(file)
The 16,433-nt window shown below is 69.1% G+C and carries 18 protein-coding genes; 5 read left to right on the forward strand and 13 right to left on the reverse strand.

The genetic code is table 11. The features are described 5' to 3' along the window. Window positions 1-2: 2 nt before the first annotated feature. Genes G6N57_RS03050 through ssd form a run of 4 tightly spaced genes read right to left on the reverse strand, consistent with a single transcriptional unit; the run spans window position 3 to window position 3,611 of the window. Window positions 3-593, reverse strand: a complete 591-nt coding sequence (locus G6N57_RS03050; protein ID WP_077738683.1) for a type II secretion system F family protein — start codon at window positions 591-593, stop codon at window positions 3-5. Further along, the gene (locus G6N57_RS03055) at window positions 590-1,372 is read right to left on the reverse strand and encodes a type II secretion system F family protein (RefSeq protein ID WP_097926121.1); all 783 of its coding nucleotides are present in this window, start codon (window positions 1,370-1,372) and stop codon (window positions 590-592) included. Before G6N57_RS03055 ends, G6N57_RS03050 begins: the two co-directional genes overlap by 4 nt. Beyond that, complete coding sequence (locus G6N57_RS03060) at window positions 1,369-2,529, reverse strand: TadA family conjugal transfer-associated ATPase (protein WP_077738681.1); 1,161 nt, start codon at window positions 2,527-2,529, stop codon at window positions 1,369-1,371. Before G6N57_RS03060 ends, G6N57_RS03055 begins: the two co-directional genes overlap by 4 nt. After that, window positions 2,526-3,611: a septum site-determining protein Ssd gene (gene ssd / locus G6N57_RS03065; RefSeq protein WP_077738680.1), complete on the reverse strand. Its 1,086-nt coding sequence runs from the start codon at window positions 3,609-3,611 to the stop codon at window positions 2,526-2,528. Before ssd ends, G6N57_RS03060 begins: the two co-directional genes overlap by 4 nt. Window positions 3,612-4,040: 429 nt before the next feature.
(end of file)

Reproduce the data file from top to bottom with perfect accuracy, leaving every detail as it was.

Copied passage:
The 16,433-nt window shown below is 69.1% G+C and carries 18 protein-coding genes; 5 read left to right on the forward strand and 13 right to left on the reverse strand.

The genetic code is table 11. The features are described 5' to 3' along the window. Window positions 1-2: 2 nt before the first annotated feature. Genes G6N57_RS03050 through ssd form a run of 4 tightly spaced genes read right to left on the reverse strand, consistent with a single transcriptional unit; the run spans window position 3 to window position 3,611 of the window. Window positions 3-593, reverse strand: a complete 591-nt coding sequence (locus G6N57_RS03050; protein ID WP_077738683.1) for a type II secretion system F family protein — start codon at window positions 591-593, stop codon at window positions 3-5. Further along, the gene (locus G6N57_RS03055) at window positions 590-1,372 is read right to left on the reverse strand and encodes a type II secretion system F family protein (RefSeq protein ID WP_097926121.1); all 783 of its coding nucleotides are present in this window, start codon (window positions 1,370-1,372) and stop codon (window positions 590-592) included. Before G6N57_RS03055 ends, G6N57_RS03050 begins: the two co-directional genes overlap by 4 nt. Beyond that, complete coding sequence (locus G6N57_RS03060) at window positions 1,369-2,529, reverse strand: TadA family conjugal transfer-associated ATPase (protein WP_077738681.1); 1,161 nt, start codon at window positions 2,527-2,529, stop codon at window positions 1,369-1,371. Before G6N57_RS03060 ends, G6N57_RS03055 begins: the two co-directional genes overlap by 4 nt. After that, window positions 2,526-3,611: a septum site-determining protein Ssd gene (gene ssd / locus G6N57_RS03065; RefSeq protein WP_077738680.1), complete on the reverse strand. Its 1,086-nt coding sequence runs from the start codon at window positions 3,609-3,611 to the stop codon at window positions 2,526-2,528. Before ssd ends, G6N57_RS03060 begins: the two co-directional genes overlap by 4 nt. Window positions 3,612-4,040: 429 nt before the next feature.